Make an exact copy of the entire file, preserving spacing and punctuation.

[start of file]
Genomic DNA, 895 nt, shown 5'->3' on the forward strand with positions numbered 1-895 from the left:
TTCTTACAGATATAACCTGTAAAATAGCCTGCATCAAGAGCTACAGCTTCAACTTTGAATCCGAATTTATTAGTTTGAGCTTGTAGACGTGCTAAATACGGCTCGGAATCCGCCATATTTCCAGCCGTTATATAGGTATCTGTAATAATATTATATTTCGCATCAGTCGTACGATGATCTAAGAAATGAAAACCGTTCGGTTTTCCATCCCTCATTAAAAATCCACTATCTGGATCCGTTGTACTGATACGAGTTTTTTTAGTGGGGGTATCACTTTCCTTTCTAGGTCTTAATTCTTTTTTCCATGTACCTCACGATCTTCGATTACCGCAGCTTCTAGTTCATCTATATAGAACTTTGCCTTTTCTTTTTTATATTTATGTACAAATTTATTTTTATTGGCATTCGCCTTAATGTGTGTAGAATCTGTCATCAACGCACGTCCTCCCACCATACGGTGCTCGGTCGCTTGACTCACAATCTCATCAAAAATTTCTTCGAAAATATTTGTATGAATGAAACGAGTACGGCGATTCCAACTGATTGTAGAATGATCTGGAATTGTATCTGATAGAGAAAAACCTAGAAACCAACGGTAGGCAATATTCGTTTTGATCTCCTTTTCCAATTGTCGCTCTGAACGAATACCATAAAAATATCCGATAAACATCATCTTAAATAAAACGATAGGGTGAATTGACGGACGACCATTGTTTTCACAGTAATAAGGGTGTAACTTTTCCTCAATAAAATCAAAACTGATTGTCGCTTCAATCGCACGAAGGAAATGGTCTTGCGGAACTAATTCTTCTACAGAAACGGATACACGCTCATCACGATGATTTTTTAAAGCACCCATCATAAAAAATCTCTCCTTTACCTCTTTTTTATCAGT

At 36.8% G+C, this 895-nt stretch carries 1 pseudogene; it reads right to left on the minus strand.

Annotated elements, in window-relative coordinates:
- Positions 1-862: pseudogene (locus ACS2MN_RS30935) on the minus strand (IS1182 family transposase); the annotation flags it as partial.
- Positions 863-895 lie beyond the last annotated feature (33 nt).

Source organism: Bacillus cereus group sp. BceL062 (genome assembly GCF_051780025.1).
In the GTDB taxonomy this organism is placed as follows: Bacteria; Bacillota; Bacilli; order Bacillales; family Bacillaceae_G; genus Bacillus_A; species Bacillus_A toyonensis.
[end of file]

Genomic DNA, 895 nt, shown 5'->3' on the forward strand with positions numbered 1-895 from the left:
TTCTTACAGATATAACCTGTAAAATAGCCTGCATCAAGAGCTACAGCTTCAACTTTGAATCCGAATTTATTAGTTTGAGCTTGTAGACGTGCTAAATACGGCTCGGAATCCGCCATATTTCCAGCCGTTATATAGGTATCTGTAATAATATTATATTTCGCATCAGTCGTACGATGATCTAAGAAATGAAAACCGTTCGGTTTTCCATCCCTCATTAAAAATCCACTATCTGGATCCGTTGTACTGATACGAGTTTTTTTAGTGGGGGTATCACTTTCCTTTCTAGGTCTTAATTCTTTTTTCCATGTACCTCACGATCTTCGATTACCGCAGCTTCTAGTTCATCTATATAGAACTTTGCCTTTTCTTTTTTATATTTATGTACAAATTTATTTTTATTGGCATTCGCCTTAATGTGTGTAGAATCTGTCATCAACGCACGTCCTCCCACCATACGGTGCTCGGTCGCTTGACTCACAATCTCATCAAAAATTTCTTCGAAAATATTTGTATGAATGAAACGAGTACGGCGATTCCAACTGATTGTAGAATGATCTGGAATTGTATCTGATAGAGAAAAACCTAGAAACCAACGGTAGGCAATATTCGTTTTGATCTCCTTTTCCAATTGTCGCTCTGAACGAATACCATAAAAATATCCGATAAACATCATCTTAAATAAAACGATAGGGTGAATTGACGGACGACCATTGTTTTCACAGTAATAAGGGTGTAACTTTTCCTCAATAAAATCAAAACTGATTGTCGCTTCAATCGCACGAAGGAAATGGTCTTGCGGAACTAATTCTTCTACAGAAACGGATACACGCTCATCACGATGATTTTTTAAAGCACCCATCATAAAAAATCTCTCCTTTACCTCTTTTTTATCAGT

At 36.8% G+C, this 895-nt stretch carries 1 pseudogene; it reads right to left on the minus strand.

Annotated elements, in window-relative coordinates:
- Positions 1-862: pseudogene (locus ACS2MN_RS30935) on the minus strand (IS1182 family transposase); the annotation flags it as partial.
- Positions 863-895 lie beyond the last annotated feature (33 nt).

Source organism: Bacillus cereus group sp. BceL062 (genome assembly GCF_051780025.1).
In the GTDB taxonomy this organism is placed as follows: Bacteria; Bacillota; Bacilli; order Bacillales; family Bacillaceae_G; genus Bacillus_A; species Bacillus_A toyonensis.